The European Union pushed back against suggestions by Italian politicians that EU budget rules may endanger lives after the collapse of a decades-old bridge in northern Italy killed at least 39 people.
“We will not engage in any political finger pointing,” the European Commission, the EU’s executive in Brussels, said in a statement after Italian Deputy Premier Matteo Salvini said the failure of the highway bridge in Genoa demonstrated the importance of increasing investments and hinted that EU spending limits could put lives at risk.
The Financial Times reports that Brussels has hit back at the claims from Matteo Salvini. “The European Commission said on Thursday that it was time “to make a few things clear” after Mr Salvini blamed Brussels for imposing “external constraints” on spending on “safe roads and schools”.
He was speaking in the immediate aftermath of the bridge collapse on Tuesday. “It really calls into question whether it makes sense to follow these rules,” said Mr Salvini, head of the League party, in reference to the EU rules that limit national debt and deficit levels. Countering Mr Salvini’s claims, a spokesman for the commission said it had pushed numerous Italian governments to spend more on investment projects, including its road network.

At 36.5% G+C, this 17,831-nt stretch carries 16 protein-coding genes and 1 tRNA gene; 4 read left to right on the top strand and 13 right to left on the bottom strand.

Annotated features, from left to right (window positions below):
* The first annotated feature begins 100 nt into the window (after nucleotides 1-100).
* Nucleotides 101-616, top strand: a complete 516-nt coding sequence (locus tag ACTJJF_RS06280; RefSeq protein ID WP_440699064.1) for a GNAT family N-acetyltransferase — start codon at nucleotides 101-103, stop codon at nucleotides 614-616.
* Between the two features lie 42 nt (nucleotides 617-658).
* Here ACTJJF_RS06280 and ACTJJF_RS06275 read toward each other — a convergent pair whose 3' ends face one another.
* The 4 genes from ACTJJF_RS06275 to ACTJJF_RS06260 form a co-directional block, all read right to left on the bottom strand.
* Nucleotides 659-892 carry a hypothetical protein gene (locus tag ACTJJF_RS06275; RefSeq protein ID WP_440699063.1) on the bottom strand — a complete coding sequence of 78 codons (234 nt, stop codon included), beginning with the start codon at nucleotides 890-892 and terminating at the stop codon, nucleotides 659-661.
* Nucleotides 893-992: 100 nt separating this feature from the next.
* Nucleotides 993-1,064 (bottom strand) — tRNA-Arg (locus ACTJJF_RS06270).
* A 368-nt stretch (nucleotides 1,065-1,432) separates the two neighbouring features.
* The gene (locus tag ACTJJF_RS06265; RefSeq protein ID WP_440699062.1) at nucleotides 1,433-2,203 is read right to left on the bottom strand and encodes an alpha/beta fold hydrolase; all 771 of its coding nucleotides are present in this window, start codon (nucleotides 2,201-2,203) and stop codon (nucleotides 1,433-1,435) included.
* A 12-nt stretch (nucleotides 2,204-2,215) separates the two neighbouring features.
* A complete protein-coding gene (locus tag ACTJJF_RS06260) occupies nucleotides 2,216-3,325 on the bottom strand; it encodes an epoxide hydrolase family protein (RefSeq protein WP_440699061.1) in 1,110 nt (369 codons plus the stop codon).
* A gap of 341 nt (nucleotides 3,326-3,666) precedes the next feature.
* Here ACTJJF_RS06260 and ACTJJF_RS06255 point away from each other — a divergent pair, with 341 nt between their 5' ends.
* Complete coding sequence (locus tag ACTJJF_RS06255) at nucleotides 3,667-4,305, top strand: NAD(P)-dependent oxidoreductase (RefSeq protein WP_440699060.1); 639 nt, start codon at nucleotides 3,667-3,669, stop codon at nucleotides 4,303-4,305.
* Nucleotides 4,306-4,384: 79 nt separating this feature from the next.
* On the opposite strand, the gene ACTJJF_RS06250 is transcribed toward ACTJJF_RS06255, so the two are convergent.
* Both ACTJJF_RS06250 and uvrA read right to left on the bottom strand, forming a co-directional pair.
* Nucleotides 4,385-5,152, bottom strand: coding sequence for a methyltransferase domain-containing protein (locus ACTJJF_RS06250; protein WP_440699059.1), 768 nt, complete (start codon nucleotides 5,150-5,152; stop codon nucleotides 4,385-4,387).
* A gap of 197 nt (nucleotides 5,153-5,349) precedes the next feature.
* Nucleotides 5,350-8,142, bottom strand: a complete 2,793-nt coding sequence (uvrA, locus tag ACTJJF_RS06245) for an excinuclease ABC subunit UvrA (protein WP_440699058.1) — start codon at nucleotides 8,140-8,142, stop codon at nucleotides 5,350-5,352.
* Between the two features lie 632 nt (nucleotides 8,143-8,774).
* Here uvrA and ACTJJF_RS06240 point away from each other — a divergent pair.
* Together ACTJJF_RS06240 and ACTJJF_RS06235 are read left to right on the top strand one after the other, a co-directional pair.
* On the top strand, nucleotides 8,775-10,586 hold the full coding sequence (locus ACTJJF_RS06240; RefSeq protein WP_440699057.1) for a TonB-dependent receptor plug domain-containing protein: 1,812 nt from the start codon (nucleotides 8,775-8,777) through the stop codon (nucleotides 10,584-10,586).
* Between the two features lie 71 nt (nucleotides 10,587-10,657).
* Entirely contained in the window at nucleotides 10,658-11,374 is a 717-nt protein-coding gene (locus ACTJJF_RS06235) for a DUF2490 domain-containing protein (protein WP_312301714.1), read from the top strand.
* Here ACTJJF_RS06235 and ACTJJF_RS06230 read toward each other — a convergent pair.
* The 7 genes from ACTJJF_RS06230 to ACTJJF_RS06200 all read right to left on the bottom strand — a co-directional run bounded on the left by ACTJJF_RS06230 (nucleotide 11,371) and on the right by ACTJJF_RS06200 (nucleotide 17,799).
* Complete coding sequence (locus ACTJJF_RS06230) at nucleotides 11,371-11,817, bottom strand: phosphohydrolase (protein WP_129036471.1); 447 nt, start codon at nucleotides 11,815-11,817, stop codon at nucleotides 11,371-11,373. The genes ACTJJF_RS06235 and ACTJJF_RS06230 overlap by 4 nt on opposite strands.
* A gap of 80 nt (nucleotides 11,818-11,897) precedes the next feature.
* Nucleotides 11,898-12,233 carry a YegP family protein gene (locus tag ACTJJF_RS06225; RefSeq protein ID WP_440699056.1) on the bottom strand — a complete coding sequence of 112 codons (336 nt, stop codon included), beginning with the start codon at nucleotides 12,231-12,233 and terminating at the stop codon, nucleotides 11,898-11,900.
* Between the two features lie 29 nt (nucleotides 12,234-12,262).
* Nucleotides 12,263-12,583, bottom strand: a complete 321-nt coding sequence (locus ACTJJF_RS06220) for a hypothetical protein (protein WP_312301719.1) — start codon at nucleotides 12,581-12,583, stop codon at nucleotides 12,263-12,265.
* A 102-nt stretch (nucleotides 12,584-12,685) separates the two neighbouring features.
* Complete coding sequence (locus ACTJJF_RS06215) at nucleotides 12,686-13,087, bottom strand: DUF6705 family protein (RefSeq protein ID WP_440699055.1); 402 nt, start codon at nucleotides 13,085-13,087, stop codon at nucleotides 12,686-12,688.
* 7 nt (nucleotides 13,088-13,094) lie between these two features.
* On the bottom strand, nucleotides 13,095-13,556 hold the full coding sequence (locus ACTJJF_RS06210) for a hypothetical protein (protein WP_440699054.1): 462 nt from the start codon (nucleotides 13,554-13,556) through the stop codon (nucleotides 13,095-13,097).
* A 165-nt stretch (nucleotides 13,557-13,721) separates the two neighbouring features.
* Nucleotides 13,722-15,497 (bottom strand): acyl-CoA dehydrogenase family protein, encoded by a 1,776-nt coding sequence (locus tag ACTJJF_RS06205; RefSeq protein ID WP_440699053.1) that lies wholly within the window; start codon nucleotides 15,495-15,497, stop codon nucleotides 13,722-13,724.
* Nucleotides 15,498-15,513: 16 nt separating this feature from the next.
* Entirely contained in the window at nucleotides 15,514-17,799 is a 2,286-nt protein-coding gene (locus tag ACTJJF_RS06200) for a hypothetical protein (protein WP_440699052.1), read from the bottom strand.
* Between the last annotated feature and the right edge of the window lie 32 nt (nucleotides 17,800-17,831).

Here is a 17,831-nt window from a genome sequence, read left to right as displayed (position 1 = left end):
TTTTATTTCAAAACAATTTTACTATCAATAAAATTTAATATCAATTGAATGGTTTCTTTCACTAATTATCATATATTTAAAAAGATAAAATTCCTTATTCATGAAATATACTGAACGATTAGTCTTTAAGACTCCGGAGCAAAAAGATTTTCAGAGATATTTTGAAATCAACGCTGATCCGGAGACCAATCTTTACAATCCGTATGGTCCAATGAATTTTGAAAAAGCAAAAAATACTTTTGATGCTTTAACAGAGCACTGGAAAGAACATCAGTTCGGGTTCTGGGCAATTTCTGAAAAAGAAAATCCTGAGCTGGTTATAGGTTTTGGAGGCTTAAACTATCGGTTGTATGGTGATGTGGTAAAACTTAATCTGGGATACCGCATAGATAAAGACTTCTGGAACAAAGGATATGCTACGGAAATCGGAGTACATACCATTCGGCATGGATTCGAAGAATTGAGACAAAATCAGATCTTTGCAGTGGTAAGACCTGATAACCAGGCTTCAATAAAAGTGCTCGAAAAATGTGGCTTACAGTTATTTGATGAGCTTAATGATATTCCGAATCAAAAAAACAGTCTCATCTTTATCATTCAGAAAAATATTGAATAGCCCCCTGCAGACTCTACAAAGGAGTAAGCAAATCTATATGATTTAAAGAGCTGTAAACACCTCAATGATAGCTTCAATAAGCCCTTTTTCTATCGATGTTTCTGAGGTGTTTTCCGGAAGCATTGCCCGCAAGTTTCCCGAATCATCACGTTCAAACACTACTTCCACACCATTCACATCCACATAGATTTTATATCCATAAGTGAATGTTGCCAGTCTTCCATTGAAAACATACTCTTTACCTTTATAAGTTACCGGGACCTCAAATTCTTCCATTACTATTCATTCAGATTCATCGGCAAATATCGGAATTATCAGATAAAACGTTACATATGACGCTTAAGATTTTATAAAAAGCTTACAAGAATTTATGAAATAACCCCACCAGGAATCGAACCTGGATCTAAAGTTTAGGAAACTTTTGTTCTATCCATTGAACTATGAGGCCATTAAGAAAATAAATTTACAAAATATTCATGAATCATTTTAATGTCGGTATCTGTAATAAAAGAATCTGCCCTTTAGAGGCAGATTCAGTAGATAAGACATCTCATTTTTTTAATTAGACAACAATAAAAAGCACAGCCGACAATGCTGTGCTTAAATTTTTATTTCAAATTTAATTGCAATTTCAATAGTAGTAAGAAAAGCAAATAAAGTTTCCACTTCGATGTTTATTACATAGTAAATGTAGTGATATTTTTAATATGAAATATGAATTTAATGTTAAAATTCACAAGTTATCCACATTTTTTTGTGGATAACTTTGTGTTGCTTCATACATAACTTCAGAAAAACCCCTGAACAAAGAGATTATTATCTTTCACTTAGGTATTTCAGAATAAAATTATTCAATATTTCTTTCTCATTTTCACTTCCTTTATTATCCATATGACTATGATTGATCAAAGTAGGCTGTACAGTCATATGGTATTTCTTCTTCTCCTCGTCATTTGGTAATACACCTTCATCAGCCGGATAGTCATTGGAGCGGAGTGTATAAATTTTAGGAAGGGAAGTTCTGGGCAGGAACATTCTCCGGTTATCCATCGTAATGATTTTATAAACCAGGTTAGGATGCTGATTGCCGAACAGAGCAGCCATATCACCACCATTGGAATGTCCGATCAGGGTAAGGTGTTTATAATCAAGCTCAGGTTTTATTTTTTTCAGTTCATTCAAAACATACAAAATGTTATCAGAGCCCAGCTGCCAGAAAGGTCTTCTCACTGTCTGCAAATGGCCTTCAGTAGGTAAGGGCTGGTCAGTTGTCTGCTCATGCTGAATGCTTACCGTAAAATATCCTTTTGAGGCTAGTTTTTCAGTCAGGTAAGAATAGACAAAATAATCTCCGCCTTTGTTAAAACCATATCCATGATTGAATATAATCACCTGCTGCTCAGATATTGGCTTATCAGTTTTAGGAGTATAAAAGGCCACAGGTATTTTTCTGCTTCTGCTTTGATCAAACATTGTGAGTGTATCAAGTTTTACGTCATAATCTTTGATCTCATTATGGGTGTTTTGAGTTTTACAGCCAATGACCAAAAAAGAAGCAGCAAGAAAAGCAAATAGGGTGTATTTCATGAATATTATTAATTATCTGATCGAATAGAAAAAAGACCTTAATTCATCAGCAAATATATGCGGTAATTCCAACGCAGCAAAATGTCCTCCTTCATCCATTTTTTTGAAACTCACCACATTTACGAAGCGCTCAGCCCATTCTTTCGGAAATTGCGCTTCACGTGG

“For the record, under the agreed fiscal rules member states are free to set specific policy priorities, for instance the development and maintenance of infrastructure,” said the spokesman.
“The EU has encouraged investment in infrastructure in Italy. The 2018 country-specific recommendations adopted by the Council called on the Italian authorities to better target investments to foster infrastructural development”. Günther Oettinger, the EU’s German budgetary commissioner, wrote on Twitter that although it was “very human to look for somebody to blame when terrible accident happens”, it was “good to look at facts”. The commission pointed out that €2.5bn in EU development funds had been allocated to Italy specifically for public investment schemes from 2014 to 2020.
The bloc also signed off an €8.5bn investment for Italian motorways under its state aid rules in April, which includes the Genoa region. Brussels’ forthright reply to Mr Salvini’s accusations is a departure from usual public responses from the commission, which has been keen to avoid spats with Rome’s new Eurosceptic coalition. Mr Oettinger sparked outrage in Rome this year when he suggested amid speculation on a repeat election that the prospect of Italian market turmoil “will become so far-reaching that it might become a signal to voters after all to not vote for populists on the right and left”. (FT)
In the meantime, the New York Times reports that Big infrastructure projects here often meet fierce opposition from the local population, environmentalists, preservationists and politicians. In the case of Genoa, populists now in the national government had dismissed the highway plan as unnecessary and a formula for corruption.
“This is a general problem in Italy,” said Andrea Del Grosso, a professor emeritus in engineering at the University of Genoa. “It’s always hard to make decisions, so projects drag on for decades, costs inflate, and when they decide to do them, it’s usually too late.”